Accreditation confusion: Industry calls foul on VA

Tuesday, December 22, 2009

YARMOUTH, Maine – Some VA hospitals may be inappropriately restricting competition by stating that they will do business only with JCAHO-accredited HME providers.

“The law is clear: You do not have to be JCAHO accredited,” said Jeff Baird, a healthcare attorney with Brown & Fortunato in Amarillo, Texas. “The VA policy is that you can be accredited by any of the CMS-approved accrediting organizations, as long as they meet the JCAHO standards. It seems that several of the (VA) medical centers have gotten off the reservation.”

This is the second time in the past few years that some VA hospitals have upset providers by attempting to limit contract arrangements with JCAHO-accredited HMEs.

“A lot of people are saying, ‘I chose a different accrediting body because they had deemed status with CMS and were equivalent to JCAHO; now I may be locked out of business,’” said Jerry Keiderling, president of The VGM Group’s US Rehab.

The industry figured this issue was settled once and for all when JCAHO issued a memo in April 2007 clarifying its position on accreditation. In part, the memo read:

While there is no centrally directed policy that a VA Medical Center deal only with companies that are accredited by JCAHO, VA has a responsibility to ensure contractors who contract to provide medical equipment and home oxygen services meet the standards articulated by the Joint Commission on Accreditation of Healthcare Organizations. Specifically, the contractor can be accredited by any national accrediting body for home care/home oxygen services; however, the standards set by that accrediting body must at least meet JCAHO standards.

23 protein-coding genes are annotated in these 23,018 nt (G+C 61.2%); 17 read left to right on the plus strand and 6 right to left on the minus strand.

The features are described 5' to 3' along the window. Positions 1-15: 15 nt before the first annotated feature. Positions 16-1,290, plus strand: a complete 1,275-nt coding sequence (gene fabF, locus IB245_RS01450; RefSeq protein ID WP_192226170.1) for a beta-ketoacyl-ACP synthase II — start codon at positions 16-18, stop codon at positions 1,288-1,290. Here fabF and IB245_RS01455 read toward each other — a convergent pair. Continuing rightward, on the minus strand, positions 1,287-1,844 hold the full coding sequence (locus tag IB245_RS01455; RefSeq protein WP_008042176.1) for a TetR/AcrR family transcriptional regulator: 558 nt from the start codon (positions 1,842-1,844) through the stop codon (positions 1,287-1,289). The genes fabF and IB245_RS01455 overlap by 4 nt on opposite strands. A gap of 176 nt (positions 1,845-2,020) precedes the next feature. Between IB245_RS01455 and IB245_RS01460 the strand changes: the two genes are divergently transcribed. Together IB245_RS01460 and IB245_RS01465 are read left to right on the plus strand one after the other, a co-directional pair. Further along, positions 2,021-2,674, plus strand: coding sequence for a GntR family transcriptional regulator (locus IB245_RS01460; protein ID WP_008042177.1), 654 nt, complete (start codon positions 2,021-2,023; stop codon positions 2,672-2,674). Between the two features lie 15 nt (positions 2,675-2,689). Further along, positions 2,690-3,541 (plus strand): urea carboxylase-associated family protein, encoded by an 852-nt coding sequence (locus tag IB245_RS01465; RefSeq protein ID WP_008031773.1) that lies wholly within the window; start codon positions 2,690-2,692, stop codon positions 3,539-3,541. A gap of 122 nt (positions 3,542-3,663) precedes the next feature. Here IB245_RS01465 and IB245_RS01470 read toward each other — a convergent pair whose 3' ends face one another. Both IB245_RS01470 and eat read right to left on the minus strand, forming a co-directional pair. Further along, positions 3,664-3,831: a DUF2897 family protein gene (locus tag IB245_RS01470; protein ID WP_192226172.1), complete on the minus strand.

In another memo on this issue, the VA wrote:

Some Medical Centers are misinterpreting this policy as requiring accreditation by JCAHO from these contractors. This is a misconception, and may be an inappropriate restriction on competition.

The current VA controversy is most likely a simple misunderstanding, say industry watchers. Since most hospitals are JCAHO accredited, some VA officials probably assume other providers they work with must also be JCAHO accredited, said Sandra Canally, president of the Compliance Team, a CMS-approved accrediting body.

Baird is working with HQAA, another CMS-approved accrediting body, to help clear up the misunderstanding. He expects the VA will reaffirm its position that its medical centers can work with JCAHO-accredited providers or with providers accredited by an equivalent organization.

Until that happens, HME providers who run into this problem with a VA medical center have several options, Baird said. They can show the medical center a copy of the 2007 clarification; they can give the memo to their U.S. representative and have the representative call the medical center; or they can seek legal help.

“I don't anticipate a major problem,” he said.